There are so many things to do. I do heaps of stuff here, I love it. It is growing so lovely. I love it every day more and more. It’s an industrial city so there’s good income here. I’ve been back to my country many times but each time I feel more at home back in Australia. There is more respect here, it is cleaner. This is my place.
Date of birth 13 December 1960, in a small mining town called El Salvador in the north of Chile.
My dad’s family, they were very stringent evangelical Pentecostal, but when they met, my dad wasn’t in any church. Until the age of eight, my dad used to drink, smoke, parties at home. 1968 there was this, like a evangelism campaign, my mum made a commitment for Christ in the Baptist Church.
The parties stopped, the drinking stopped, everything stopped there. But my dad, he went back to the Pentecostal Church. So we grew up in a Christian Church, not Catholic, Christian, but split into two ways.
In my dad’s church they wouldn’t allow radio or TV, or pants or short hair. We tried to follow a little bit of that but because my mum was in another, she would let us wear pants – no make-up, always long hair – but my mum bought a TV when the TV came up.
For me, both were extremes. It was compulsory to go every single Sunday morning, Sunday evening, Tuesday, Thursday, Saturday. It was church all the time. My mum’s was set time from 730 to 9, but my dad’s would start at 7 o’clock and they would finish when the Holy Spirit tell them to finish, so it could be very late. It was worse going with my dad! When I would say to my mum, for example, ‘I don’t want to go to church tomorrow’ she would say ‘OK, you don’t want to come with me, go with your dad.’ ‘…I’ll go with you!’
My mum used to make us, you know, long hair with plats, and we were pulled, and bullied and because my dad used to go in the streets preaching with the Church, we were embarrassed sometime.
Everybody was Catholic, everyone. I remember once, when they have this mass, and I had no idea even how to do the signal of the cross. I didn’t know, you know, the prayers they say. It was very embarrassing.
With Pinochet in power everything was a sin. No miniskirts, these guys are on drugs, these guys are using marijuana, these are ‘marijuaneros’, these are hippies.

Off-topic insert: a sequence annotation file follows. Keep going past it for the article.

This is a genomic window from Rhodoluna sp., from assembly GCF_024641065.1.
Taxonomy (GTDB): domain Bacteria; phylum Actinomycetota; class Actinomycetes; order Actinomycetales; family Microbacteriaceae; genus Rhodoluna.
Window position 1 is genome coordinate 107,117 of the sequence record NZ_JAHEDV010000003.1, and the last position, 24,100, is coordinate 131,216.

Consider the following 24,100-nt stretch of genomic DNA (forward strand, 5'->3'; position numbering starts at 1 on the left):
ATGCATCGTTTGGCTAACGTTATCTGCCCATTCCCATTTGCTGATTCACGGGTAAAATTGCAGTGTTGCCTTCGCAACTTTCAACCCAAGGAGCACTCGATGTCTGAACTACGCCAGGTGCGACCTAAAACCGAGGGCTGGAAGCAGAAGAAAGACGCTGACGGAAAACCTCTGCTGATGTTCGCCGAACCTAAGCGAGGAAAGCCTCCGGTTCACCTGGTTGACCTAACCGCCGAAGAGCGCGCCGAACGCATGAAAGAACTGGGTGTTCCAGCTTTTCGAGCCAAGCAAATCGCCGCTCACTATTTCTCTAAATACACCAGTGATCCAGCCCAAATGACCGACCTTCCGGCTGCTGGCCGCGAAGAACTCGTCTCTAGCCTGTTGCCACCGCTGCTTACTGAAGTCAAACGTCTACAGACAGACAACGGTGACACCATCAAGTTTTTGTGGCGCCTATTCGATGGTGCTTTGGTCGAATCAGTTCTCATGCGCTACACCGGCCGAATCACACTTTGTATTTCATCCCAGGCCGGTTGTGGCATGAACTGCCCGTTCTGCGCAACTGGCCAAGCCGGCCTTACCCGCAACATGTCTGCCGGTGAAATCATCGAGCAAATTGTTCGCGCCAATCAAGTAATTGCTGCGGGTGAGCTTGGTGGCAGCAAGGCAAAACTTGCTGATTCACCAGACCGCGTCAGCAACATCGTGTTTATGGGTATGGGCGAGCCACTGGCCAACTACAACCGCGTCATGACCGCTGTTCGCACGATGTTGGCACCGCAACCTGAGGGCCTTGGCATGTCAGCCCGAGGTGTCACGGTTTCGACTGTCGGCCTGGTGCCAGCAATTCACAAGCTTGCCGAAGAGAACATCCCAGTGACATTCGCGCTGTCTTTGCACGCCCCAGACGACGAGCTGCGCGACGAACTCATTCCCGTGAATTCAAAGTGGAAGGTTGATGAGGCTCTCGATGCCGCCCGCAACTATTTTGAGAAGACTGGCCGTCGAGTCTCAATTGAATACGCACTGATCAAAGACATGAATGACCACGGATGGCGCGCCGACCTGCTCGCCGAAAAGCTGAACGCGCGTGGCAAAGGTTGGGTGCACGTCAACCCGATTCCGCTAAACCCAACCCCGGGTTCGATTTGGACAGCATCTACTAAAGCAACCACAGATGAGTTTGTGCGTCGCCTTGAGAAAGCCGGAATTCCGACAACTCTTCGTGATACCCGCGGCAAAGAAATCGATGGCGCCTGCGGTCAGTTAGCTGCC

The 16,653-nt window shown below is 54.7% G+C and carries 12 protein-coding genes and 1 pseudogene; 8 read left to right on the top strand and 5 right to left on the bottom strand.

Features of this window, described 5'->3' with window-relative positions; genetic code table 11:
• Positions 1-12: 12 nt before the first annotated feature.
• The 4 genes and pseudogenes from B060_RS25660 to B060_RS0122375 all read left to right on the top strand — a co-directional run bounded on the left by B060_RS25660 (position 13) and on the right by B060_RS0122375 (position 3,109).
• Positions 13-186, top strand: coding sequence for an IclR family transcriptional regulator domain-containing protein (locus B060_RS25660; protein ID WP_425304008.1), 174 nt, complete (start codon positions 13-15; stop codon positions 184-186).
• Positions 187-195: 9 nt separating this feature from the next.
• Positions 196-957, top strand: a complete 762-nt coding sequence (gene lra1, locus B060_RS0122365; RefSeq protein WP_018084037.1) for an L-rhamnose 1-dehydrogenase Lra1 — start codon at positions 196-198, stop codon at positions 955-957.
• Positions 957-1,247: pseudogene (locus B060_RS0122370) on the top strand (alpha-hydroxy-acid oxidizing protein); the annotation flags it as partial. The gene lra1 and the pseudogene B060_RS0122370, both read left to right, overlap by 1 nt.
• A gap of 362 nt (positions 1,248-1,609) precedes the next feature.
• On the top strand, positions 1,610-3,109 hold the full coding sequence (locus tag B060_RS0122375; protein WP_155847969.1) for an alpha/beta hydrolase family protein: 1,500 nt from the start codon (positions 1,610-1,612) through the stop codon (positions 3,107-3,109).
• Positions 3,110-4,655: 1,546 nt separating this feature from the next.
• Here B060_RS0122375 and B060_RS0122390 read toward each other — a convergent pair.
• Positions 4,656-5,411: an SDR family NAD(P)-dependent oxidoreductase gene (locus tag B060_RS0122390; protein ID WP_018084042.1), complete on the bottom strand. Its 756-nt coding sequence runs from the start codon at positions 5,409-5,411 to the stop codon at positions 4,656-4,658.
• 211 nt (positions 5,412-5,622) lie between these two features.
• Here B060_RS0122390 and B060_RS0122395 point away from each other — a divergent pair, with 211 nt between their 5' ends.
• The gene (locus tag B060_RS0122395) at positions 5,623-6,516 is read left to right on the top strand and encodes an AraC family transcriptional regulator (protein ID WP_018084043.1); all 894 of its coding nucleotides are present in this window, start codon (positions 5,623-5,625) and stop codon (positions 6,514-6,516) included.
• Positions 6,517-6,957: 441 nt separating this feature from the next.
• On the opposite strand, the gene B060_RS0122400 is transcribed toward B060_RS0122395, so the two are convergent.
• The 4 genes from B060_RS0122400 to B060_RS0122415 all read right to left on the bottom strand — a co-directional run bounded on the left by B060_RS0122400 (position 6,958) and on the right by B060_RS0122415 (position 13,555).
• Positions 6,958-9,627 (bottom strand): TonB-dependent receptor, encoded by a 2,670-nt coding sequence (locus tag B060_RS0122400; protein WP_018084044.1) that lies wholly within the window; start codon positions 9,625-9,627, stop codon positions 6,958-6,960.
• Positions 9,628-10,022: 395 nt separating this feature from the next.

1973 was the coup in Chile and my mum and dad were on his side. My mum start burning all the magazines that could say something about the politics. Music changed in general in Chile because many groups were, you know, sent out from Chile, their music were not allowed. My mum never knew, for example, that I liked some music from Chile that she would never allow me because she would say I was a Communist. My dad, he never said exactly which party he would be. I always guessed he was right as well.
So when Allende, which was a socialist party, came to power, my mum and dad were not happy. And very quickly, like in Cuba, you know, there was no food, no detergent. The basic things were not there. Because my mum was a hairdresser, her customer, instead of money, they would pay with sugar, with oil, with flour, so at home we never missed anything. We didn’t have to do this long queues to get a kilo of meat or chicken.
In El Salvador in particular many people disappeared but because I was just 13 years old I didn’t realise what was happening. My mum and dad, they were happy.
The first thing, knowledge that I had was as soon as the coup happened. My brother was in the navy. We went to visit him. We saw from top of the building there were some trucks coming in with men walking like this. My brother start telling us that they were being torture. He told us some of the thing they were doing to that people, terrible things, like they had a, like a small swimming pool, and they put bleach and urine in there. They would put them in there to get their skin itchy, and take them out, try to make them talk, and put them again. I was just 12 or 13. I felt bad about it. But he would say, like ‘you know, these are Communist. If we don’t do anything they will kill us.’ My mum and dad always would say ‘Oh, Pinochet saved us. If it weren’t for them we would be dead.’ I grew up with that thinking.
But when I went to study English at university, I start seeing things and listening things that I never knew. For me they were sent overseas, or they were in jail. But I never knew that the people was actually killed. And there was this riot with police outside. Some of the girls start having panic attacks in the class. I never saw anything like that in El Salvador, it was like a bubble, you know, nothing happened in there. And that particular girl, her brothers and father had been killed or disappeared. And it was the first time, you know that I heard ‘Oh, this really happened.’ And that changed my way of thinking.
I always thought a little bit different to my parents; I was never in favour of what was happening, but I wouldn’t say anything because I didn’t know any different. But when I went to university I realised that in Chile there were crimes that nobody was saying anything, that people had been kidnapped, people had been tortured and we didn’t know.